Behaviorism, Consciousness, and the Literary Mind
If inanimate objects such as novels or poems have no mental properties of their own, then why do we talk about them as if they do? Why do we perceive the minds of characters, narrators, and speakers as if they were comparable to our own?
In Behaviorism, Consciousness, and the Literary Mind (Johns Hopkins, 2021), Joshua Gang (English) offers a new approach to these challenging philosophical problems by turning to one of the 20th century's most infamous psychological doctrines: behaviorism. Beginning in 1913, a range of psychologists and philosophers argued that many of the things we talk about as mental phenomena are not at all interior but rather misunderstood behaviors and physiological processes. While behaviorism today has relatively little scientific value, Gang argues for its enormous critical value for thinking about why language is so good at creating illusions of mental life.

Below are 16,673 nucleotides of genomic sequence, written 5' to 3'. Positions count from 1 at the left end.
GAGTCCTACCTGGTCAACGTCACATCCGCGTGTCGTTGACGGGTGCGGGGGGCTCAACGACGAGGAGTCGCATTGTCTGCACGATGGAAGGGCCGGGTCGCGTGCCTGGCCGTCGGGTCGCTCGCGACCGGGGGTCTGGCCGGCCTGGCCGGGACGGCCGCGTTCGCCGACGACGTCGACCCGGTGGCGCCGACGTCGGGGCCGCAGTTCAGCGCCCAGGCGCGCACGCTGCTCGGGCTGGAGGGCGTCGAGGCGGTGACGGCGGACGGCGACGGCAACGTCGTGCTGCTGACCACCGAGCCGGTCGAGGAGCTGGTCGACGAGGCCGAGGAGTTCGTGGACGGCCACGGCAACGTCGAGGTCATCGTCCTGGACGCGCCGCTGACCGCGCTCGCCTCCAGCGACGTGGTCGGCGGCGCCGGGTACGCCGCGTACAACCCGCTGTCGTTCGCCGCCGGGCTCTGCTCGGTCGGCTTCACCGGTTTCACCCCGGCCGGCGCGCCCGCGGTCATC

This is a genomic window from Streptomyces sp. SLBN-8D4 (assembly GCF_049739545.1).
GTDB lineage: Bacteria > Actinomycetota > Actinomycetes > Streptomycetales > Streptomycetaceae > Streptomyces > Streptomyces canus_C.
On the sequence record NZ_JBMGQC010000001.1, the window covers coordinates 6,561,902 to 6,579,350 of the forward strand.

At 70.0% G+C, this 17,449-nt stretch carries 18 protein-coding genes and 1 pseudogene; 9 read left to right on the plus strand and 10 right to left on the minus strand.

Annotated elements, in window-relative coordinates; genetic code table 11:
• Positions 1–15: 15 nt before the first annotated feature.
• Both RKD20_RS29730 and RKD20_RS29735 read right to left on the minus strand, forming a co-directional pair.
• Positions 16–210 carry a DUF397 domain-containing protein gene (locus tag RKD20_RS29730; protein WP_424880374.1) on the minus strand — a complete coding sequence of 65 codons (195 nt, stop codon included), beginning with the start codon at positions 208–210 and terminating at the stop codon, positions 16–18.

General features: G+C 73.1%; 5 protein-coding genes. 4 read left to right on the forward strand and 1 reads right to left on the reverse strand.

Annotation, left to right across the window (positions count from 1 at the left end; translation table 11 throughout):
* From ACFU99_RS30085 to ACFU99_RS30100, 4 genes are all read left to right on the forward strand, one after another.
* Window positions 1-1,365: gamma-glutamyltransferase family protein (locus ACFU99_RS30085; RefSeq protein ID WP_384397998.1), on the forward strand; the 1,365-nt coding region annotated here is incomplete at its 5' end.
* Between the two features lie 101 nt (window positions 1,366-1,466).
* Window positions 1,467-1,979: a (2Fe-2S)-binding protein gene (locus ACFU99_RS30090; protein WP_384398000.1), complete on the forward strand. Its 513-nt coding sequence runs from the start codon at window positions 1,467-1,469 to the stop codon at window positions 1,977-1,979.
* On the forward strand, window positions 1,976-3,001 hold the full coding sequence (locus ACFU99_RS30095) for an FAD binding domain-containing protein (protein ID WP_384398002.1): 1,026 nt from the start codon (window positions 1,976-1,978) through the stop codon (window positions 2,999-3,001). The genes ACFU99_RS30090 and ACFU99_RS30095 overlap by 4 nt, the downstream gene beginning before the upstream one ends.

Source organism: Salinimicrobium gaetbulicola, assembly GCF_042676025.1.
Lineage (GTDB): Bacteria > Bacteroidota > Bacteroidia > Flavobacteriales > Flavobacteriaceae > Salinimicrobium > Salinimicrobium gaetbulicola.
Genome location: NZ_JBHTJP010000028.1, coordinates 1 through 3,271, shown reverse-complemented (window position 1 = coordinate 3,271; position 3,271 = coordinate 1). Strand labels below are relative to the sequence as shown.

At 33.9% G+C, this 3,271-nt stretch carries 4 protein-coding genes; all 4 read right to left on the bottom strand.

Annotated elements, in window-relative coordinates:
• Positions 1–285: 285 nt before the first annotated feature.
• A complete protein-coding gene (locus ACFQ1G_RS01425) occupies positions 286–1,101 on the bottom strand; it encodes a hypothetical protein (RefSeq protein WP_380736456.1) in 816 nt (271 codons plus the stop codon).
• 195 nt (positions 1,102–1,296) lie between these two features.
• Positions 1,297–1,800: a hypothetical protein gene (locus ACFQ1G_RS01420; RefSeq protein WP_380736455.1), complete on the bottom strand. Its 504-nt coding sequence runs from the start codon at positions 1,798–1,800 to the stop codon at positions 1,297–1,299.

In the first sustained examination of behaviorism’s place in 20th-century literature and criticism, Gang offers innovative readings of figures such as I. A. Richards, the American New Critics, Samuel Beckett, Harold Pinter, and J. M. Coetzee.
Gang is joined by Daniel Wright (English, University of Toronto). After a brief discussion, they respond to questions from the audience.